I have goundhogs here that my dobie mix kills (along with raccoons, wild turkeys, possums, and rabbits). The average size for his kills is in the ten pound range and they are extremely destructive. He travels back and forth between my property and my ex MIL who lives across the road from me with 46 acres. She's happy to have him over there killing her critters, too, and encourages him with biscuits in the morning if he shows up. lol

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that's the one

The ground hog. Curious sort of creature. They don't seem to have a great fear of humans here in Maryland. Sometimes I see one digging a burrow right beside a busy road, usually just outside a treed area.

We didn't have any of those nor gophers in Florida. We had a "gopher" but it was a turtle.



When I lived in the country area of north Florida, we'd catch these "gophers" and sell them to black people who eat them, a turtle soup I guess. It was a quarter to 50 cents depending on the size. They in turn could clean the shell later, sometimes decorate them, and sell it, especially to tourists.

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I have fewer woodchucks since I've been able to eliminate them one by one if they stay too close to the home. They dig everywhere, but it seems I kept them at bay. They come if you whistle or bark at them at times, especially the young ones. I only get rid of them because they dig those dang holes or burrows, which in turn may attract something else. The coyotes may have done a service for me as well, but they aren't that big of a deal in Ohio, but they're here. Wild life is only 50ft. from the house as the woods surround me. I had to get the cat once off a oak tree as it got up there and just wouldn't come down, but meowed all night for days. The oak limbs seemed to be the toilet for the raccoon and they are aplenty here. Which is the other varmint I deal with. Maybe, the cat didn't want to cross that limb again, I don't know. Now, this yr. its the ticks, they're the worse I've ever seen them.

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are 'wet weather' critters....the wetter the spring (and it was horrible this year), the heavier the infestation. Even Frontline Plus hasn't been able to keep up with it and I'm picking off ticks off my dogs (for some reason the cat is totally 'immune' to them and always has been) every day that are already dug in.

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Another tip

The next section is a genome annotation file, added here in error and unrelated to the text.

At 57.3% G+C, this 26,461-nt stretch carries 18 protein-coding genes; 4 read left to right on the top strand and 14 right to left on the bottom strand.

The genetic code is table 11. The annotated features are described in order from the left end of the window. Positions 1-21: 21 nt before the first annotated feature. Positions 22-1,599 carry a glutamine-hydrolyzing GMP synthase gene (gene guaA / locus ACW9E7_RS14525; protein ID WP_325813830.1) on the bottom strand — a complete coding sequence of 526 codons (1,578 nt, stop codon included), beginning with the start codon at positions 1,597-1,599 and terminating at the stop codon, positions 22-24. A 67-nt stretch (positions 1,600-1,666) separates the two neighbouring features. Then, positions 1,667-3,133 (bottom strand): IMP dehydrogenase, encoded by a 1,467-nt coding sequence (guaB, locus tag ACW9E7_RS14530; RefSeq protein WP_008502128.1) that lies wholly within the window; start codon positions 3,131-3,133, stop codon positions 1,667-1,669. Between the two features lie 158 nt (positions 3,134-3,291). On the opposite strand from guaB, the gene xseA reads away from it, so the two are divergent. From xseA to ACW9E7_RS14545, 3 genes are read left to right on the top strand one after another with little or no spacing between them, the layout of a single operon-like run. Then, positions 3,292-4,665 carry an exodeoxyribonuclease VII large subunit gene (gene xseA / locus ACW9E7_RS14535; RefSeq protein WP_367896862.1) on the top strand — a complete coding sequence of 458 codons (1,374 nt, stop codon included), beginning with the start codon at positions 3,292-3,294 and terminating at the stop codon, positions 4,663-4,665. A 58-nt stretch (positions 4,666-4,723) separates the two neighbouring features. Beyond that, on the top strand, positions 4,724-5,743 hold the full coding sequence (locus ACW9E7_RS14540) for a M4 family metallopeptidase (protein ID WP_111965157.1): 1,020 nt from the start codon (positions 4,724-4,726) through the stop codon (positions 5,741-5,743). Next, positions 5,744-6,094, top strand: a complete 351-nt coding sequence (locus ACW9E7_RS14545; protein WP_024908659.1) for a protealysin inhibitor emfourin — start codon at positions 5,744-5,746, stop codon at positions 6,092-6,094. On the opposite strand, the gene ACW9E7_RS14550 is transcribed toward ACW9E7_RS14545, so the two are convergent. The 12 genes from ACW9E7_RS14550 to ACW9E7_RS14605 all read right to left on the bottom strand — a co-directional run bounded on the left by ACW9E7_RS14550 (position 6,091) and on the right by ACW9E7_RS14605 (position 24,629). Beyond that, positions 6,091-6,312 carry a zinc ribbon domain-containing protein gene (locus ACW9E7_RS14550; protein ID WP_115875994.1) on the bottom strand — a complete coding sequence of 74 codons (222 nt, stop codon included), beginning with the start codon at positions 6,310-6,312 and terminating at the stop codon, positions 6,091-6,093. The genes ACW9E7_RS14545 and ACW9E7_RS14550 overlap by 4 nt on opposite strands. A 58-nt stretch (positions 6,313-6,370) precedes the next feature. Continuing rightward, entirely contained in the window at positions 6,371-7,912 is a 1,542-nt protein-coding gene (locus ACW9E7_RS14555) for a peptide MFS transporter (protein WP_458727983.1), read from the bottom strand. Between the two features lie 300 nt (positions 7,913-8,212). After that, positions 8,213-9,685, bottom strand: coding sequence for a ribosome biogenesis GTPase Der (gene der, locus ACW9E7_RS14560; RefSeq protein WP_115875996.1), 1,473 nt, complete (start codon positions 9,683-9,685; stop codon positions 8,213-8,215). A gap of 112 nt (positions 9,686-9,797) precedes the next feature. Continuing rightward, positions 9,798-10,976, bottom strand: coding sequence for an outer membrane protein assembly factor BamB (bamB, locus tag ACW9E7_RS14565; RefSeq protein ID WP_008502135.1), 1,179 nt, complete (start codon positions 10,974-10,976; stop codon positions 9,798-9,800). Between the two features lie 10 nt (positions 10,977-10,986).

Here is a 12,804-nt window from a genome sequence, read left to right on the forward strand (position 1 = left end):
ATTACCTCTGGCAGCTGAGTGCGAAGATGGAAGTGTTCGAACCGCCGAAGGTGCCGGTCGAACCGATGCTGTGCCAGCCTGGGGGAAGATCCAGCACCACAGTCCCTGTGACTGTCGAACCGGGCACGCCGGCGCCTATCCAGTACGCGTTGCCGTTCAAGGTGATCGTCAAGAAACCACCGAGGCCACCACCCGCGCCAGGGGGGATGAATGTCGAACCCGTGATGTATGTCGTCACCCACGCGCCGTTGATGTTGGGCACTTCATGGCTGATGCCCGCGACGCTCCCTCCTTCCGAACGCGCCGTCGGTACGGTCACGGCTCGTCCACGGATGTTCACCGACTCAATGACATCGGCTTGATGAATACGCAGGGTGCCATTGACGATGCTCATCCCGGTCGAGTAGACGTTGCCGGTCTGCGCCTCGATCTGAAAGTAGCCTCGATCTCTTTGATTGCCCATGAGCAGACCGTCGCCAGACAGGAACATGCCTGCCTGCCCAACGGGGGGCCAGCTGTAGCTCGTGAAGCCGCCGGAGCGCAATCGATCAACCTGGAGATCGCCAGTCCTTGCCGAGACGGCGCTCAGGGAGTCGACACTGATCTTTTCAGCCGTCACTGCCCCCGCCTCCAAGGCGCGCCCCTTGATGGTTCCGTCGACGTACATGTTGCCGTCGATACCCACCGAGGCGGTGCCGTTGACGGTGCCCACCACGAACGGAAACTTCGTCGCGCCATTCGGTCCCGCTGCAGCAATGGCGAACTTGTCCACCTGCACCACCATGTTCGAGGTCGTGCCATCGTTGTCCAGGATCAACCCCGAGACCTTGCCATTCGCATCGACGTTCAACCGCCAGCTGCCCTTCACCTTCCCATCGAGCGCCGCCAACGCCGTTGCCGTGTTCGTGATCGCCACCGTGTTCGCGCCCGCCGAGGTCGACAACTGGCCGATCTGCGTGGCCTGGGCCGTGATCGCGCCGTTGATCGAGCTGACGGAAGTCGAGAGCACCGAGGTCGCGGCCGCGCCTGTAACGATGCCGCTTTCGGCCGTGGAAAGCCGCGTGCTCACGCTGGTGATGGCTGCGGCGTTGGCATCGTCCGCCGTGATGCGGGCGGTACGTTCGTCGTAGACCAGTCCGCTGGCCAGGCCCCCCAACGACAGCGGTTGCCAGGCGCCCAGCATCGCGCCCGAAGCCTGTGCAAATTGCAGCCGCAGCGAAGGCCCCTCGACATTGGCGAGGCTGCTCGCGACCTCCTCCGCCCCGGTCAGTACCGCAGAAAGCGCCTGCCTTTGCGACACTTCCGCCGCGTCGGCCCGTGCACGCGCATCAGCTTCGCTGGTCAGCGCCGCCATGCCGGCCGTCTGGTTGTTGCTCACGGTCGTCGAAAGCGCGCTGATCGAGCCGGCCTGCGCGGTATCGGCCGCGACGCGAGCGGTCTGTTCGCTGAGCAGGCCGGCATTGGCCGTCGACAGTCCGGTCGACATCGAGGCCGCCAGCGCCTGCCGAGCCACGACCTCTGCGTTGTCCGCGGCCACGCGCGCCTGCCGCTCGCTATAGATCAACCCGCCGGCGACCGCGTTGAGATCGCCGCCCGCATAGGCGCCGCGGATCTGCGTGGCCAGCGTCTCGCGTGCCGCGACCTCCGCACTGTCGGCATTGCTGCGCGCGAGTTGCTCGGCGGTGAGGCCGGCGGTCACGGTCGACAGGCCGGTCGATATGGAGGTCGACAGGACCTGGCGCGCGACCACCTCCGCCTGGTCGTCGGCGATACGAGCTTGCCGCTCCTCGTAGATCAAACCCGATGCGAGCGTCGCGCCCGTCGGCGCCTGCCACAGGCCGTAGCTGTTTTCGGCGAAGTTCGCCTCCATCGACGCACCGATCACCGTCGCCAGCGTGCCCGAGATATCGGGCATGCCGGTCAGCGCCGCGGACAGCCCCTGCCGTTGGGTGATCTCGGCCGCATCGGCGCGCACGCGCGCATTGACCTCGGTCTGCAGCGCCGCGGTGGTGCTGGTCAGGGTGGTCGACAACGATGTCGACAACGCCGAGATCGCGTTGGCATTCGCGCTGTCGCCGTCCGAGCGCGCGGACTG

For hard skinned veggies like carrots, sweet potatoes, beets, turnips, etc. Hose them off well and before you go to prepare them for canning and have to stand in front of a sink washing each one well in order to get them into a pot of boiling hot water to soften the skins for peeling, take a five gallon bucket, fill it with your veggies, put them into your top loading washing machine on GENTLE (warm water and no detergent of course) and walk away. They will actually be cleaner than you can do by hand and the spin cycle will complete because a five gallon bucket's worth isn't heavy enough to stop that cycle. Now you're ready to drop them into the boiling water to scald while the next batch is in the washing machine getting ready for their turn. I've done this for years and no damage has ever been done to my washer and it beats the heck out of the back breaking work of standing over that sink to do a whole garden every year.

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but then you lose...

...all the minerals from the dirt. Wink

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You don't wash your veggies

before processing? I'm not understanding what you mean...if you wash the dirt off in the sink it goes into the sewer system (or septic tank) so it's the same using the washing machine. If you don't wash them before processing (in the boiling water), what do you do with the water? You can't reuse it for consumption because of the critter, bug, and pet contamination that might be there. I imagine you could use it after it cools off to water plants or put into a compost bin in gradual amounts since compost bins need moisture to work.

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I was just joking. Rinse with garden hose, follow up washing or soaking in kitchen sink. Biggest problem is any year I grow greens like mustard or turnip. They get a lot of soil splashed on them that seems to stay there. Nothing worse than gritty greens.